DRI-306 for week of 6-2-13: What Is (Or Was) ‘American Exceptionalism’?

An Access Advertising EconBrief:

What Is (Or Was) ‘American Exceptionalism’?

Ever since the 1970s, but increasingly since the financial crisis of 2008 and ensuing Great Recession, eulogies have been read for American cultural and economic preeminence. If accurate, this valedictory chorus would mark one of the shortest reigns of any world power, albeit also the fastest rise to supremacy. Even while pronouncing last rites on American dominance, however, commentators unanimously acknowledge our uniqueness. They dub this quality “American exceptionalism.”

This makes sense, since you can’t very well declare America’s superpower status figuratively dead without having some idea of what gave it life in the first place. And by using the principles of political economy, we can identify the animating features of national greatness. This allows us to perform our own check of national vital signs, to find out if American exceptionalism is really dead or only in the emergency room.

Several key features of the American experience stand out.

Free Immigration

Immigration (in-migration) fueled the extraordinary growth in U.S. population throughout its history. Immigration was mostly uncontrolled until the 1920s. (The exception was Chinese immigration, which was subject to controls in the late 19th century.) Federal legislation in the 1920s introduced the concept of immigration quotas determined by nation of origin. These were eventually loosened in the 1960s.

From the beginning of European settlement in the English colonies, inhabitants came not only from the mother country but also from Scotland, Ireland, Wales, the Netherlands, Spain, France, Germany and Africa. Scandinavia soon contributed to the influx. Some of the earliest settlers were indentured servants; slaves were introduced in the middle of the 17th century.

Today it is widely assumed that immigrants withdraw value from the U.S. rather than enhancing it, but this could hardly have been true during colonial times when there was little or no developed economy to exploit. Immigrants originally provided the only source of labor and have continued to augment the native labor supply down to the present day. For most of American history, workers were drawn to this country by wages that were probably the highest in the world. This was due not just to labor’s relative scarcity but also to its productivity. Immigrants not only increased the supply of labor (in and of itself, tending to push wages down) but also complemented native labor and made it more productive (tending to push wages up). The steady improvements in technology during the Industrial Revolution drove up productivity and the demand for labor faster than the supply of labor increased, thereby increasing real wages and continually drawing new immigrants.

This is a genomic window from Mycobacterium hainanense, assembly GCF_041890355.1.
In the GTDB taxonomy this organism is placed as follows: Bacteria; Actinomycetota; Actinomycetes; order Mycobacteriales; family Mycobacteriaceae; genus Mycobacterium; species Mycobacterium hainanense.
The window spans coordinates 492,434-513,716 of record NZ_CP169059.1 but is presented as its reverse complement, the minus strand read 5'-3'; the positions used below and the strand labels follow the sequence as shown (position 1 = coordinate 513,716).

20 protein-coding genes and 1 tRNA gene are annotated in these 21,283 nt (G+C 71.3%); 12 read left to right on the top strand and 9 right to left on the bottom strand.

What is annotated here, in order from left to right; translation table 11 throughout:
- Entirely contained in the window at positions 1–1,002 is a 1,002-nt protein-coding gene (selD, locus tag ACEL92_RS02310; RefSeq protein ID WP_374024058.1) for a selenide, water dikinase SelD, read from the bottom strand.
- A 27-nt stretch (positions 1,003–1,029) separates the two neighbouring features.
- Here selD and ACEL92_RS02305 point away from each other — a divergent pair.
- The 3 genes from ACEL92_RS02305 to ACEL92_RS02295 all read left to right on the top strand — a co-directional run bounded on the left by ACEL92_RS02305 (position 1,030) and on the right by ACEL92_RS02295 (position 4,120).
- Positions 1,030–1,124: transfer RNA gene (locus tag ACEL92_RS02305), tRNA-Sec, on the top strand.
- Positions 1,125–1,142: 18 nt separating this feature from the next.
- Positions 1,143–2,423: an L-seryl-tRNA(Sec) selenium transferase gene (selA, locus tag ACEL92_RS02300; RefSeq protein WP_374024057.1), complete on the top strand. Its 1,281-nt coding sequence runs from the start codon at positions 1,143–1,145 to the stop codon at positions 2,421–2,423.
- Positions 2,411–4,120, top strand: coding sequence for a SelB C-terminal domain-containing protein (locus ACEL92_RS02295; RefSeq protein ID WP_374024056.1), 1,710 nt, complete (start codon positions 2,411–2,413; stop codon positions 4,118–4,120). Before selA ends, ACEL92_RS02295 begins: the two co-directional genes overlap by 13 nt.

Economists have traditionally underrated the importance of entrepreneurship in economic development, but historians have noted the unusual role played by Scottish entrepreneurs like Andrew Carnegie in U.S. economic history. At the turn of the 20th century, the business that became the motion-picture industry was founded almost entirely by immigrants. Most of them were Jews from Eastern Europe who stepped on dry land in the U.S. with no income or assets. They built the movie business into the country’s leading export industry by the end of the century. In recent years, Asians and Hispanics have taken up the entrepreneurial slack left by the native population.

An inexplicably ignored chapter in U.S. economic history is the culinary (and gastronomic) tradition linked to immigration. Early American menus were heavily weighted with traditional English dishes like roast beef, breads and puddings. Soon, however, immigrants brought their native cuisines with them. At first, each ethnic enclave fed its own appetites. Then immigrants opened up restaurants serving their own. Gradually, these establishments attracted native customers. Over decades, immigrant dishes and menus became assimilated into the native U.S. diet.

Germans were perhaps the first immigrants to make a powerful impression on American cuisine. Many Germans fought on the American side in the Revolution. After independence was won, a large percentage of opposing Hessian mercenaries stayed on to make America their home. Large German populations inhabited Pennsylvania, Illinois and Missouri. The so-called Pennsylvania Dutch, whose cooking won lasting fame, were German (“Deutsch”).

In the 19th century, hundreds of thousands of Chinese laborers came to the U.S., many to work on western railroad construction. They formed Chinese enclaves, the largest one located in San Francisco. Restaurants serving regional Chinese cuisines sprang up to serve these immigrants. When Americans displayed a taste for Chinese food, restaurateurs discovered that they had to tailor the cooking to American tastes, and these “Chinese restaurants” served Americanized Chinese food in the restaurant and authentic Chinese food in the kitchen for immigrants. Today, this evolutionary cycle is complete; American Chinese restaurants proudly advertise authentic dishes specialized along Mandarin, Szechuan and Cantonese lines.